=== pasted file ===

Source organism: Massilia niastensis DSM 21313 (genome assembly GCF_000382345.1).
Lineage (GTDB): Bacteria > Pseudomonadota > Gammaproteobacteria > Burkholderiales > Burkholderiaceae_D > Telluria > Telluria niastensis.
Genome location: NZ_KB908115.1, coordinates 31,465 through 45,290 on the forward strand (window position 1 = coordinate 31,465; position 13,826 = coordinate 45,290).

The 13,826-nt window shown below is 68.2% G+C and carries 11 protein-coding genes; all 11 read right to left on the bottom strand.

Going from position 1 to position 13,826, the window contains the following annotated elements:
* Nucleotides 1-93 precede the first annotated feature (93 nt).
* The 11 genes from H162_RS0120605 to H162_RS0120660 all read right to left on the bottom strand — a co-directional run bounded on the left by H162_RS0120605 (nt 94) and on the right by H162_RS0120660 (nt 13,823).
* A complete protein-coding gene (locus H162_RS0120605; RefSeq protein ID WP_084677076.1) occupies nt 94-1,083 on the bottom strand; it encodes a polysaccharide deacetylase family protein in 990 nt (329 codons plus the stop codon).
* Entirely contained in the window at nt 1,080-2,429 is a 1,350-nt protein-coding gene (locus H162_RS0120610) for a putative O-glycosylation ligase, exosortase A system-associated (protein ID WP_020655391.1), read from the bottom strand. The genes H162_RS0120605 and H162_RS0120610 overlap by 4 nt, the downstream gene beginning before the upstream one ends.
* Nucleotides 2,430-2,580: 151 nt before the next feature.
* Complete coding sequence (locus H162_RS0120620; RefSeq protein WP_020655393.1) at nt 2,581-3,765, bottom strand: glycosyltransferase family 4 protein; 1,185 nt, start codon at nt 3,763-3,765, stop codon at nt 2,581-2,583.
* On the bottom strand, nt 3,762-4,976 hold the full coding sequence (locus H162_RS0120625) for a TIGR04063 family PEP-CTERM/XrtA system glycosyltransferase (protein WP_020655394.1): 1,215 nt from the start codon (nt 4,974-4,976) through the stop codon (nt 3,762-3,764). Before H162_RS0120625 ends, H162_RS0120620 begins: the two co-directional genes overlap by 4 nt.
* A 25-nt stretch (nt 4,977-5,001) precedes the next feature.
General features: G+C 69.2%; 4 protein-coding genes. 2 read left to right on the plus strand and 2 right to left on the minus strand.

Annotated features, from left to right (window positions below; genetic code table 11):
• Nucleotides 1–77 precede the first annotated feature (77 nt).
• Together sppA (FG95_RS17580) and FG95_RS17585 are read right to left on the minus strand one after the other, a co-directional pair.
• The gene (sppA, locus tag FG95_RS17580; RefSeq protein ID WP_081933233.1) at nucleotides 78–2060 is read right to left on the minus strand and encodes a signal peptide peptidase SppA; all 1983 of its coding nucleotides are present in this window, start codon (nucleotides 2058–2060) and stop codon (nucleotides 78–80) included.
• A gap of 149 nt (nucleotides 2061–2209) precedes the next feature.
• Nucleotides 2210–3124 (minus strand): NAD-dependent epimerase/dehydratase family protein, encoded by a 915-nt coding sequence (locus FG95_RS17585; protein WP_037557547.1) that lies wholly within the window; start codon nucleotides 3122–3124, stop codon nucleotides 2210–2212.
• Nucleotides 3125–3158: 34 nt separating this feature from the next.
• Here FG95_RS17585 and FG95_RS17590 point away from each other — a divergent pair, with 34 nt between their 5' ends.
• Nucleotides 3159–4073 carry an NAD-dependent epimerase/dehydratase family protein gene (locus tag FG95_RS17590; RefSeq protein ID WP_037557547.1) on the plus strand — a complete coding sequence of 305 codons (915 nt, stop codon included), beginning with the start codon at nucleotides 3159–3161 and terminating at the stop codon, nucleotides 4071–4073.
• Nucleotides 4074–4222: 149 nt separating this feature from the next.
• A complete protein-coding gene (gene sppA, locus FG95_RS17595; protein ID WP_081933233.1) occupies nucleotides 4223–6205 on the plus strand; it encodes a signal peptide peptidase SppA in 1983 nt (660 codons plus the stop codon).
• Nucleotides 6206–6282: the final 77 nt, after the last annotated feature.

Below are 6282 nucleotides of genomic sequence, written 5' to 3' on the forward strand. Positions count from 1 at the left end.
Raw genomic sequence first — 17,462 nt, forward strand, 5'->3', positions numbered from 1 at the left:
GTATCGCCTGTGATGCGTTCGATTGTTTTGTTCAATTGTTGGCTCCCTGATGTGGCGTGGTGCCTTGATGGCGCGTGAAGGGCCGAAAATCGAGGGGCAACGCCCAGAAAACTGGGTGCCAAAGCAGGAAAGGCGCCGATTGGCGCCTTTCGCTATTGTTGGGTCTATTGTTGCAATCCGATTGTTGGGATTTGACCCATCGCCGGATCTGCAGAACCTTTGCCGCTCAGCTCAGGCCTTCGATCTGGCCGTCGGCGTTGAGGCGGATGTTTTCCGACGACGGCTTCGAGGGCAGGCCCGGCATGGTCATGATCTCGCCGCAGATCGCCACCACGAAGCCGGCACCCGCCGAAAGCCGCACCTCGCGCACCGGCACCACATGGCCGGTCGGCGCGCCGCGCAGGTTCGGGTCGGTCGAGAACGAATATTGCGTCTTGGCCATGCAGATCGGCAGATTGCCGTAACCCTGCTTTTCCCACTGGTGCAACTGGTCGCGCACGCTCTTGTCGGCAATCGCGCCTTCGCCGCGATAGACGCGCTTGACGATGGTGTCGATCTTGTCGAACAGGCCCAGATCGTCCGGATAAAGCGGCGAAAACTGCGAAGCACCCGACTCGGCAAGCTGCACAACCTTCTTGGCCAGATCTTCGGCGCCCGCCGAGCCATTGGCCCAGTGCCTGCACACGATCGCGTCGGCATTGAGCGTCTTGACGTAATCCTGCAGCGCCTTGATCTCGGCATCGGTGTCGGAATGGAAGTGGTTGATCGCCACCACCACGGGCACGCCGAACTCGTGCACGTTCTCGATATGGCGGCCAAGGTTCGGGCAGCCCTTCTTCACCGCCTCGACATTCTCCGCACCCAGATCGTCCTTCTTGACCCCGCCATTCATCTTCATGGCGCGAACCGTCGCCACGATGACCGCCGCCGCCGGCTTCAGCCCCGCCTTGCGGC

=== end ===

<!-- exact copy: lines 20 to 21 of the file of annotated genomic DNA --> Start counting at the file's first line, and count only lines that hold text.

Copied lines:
• Nucleotides 2210–3124 (minus strand): NAD-dependent epimerase/dehydratase family protein, encoded by a 915-nt coding sequence (locus FG95_RS17585; protein WP_037557547.1) that lies wholly within the window; start codon nucleotides 3122–3124, stop codon nucleotides 2210–2212.
• Nucleotides 3125–3158: 34 nt separating this feature from the next.